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Dell's Chromebook 13 takes aim at the workplace

By Shawn Knight
Aug 14, 2015
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  1. Chromebooks have gained more traction than most probably expected, a trend that Google is hoping will carry over to the workplace. The latest entry in its enterprise push comes from Dell in the form of the Chromebook 13.

    Dell's newcomer joins the Asus Chromebook Flip and the Chromebook Pixel in the Google for Work program, doing so in impressive fashion.

    The system packs a 13.3-inch FHD IPS touchscreen display, a fifth generation Intel Core processor, a carbon fiber cover, backlit keyboard, magnesium alloy palm rest and a glass trackpad. Battery life is rated at a full 12 hours.

    These are the kind of amenities that certainly grab one’s attention but it’ll take more than some nifty hardware to even gain consideration from enterprise clients. Fortunately, Google and Dell seem to have that taken care of as well as the Chromebook 13 includes a number of security-minded and productivity-focused features.

    For example, it is supported by Dell’s unique IP from Dell KACE which provides inventory management and service desk support. The Dell SonicWALL Mobile Connect (VPN) app provides secure access to company resources, access reporting and tracking while optional content filter subscription services available with Dell firewalls provide URL filtering and browser protection to ensure employees aren’t using the notebook for productivity-killing purposes like checking Facebook.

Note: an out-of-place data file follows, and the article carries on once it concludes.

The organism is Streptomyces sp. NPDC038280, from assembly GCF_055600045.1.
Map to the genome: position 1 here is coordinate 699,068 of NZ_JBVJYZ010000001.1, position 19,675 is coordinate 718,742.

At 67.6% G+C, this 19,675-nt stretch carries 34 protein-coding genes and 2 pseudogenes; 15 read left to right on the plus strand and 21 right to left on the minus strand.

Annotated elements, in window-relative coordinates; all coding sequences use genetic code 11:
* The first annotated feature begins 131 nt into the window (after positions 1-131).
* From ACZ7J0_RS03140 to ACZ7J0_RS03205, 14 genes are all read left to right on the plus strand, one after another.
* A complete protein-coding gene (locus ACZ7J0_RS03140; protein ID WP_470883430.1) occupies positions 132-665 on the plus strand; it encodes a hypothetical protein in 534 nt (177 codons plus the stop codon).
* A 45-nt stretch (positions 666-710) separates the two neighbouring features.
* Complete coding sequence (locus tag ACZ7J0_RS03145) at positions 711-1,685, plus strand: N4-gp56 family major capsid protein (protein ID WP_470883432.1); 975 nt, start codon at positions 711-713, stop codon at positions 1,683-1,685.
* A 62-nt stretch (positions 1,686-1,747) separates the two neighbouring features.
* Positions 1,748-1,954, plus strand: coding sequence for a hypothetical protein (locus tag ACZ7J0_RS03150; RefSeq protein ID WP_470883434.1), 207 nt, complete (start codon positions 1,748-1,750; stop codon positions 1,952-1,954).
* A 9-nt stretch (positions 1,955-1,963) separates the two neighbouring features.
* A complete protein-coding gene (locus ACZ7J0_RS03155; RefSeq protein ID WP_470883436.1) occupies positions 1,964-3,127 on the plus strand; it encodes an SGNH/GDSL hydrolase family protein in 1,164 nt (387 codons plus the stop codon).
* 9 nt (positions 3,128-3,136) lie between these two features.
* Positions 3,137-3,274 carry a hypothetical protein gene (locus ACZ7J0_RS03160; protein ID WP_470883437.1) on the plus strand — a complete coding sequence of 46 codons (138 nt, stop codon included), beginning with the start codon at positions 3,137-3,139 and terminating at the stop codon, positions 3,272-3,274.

The Dell Chromebook 13 starts at $399 and will be available for purchase as of September 17.

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  2. roberthi

    roberthi TS Enthusiast Posts: 79   +11

    Still not a player. IT departments don't want to adopt yet another slew of applications and hardware to support VPN, etc., which they'll already have had in place (in many cases). Cheaper and functional is great. Storing data securely is even better. Running apps both local and from the cloud (synced) is great, as well. If you really want IT departments to take this seriously, you're going to have to do better than this.

    I've been eyeballing Chromebooks for a while, and I can see many benefits to having them in the workplace for simplicity, speed, cost, etc. However, without the security we need, to include encryption (not just VPN), and the ability to employ inventory management realistically (do you really think IT departments will do away with the gear they've already invested a ton of time and money into?), then this is half-baked.
     

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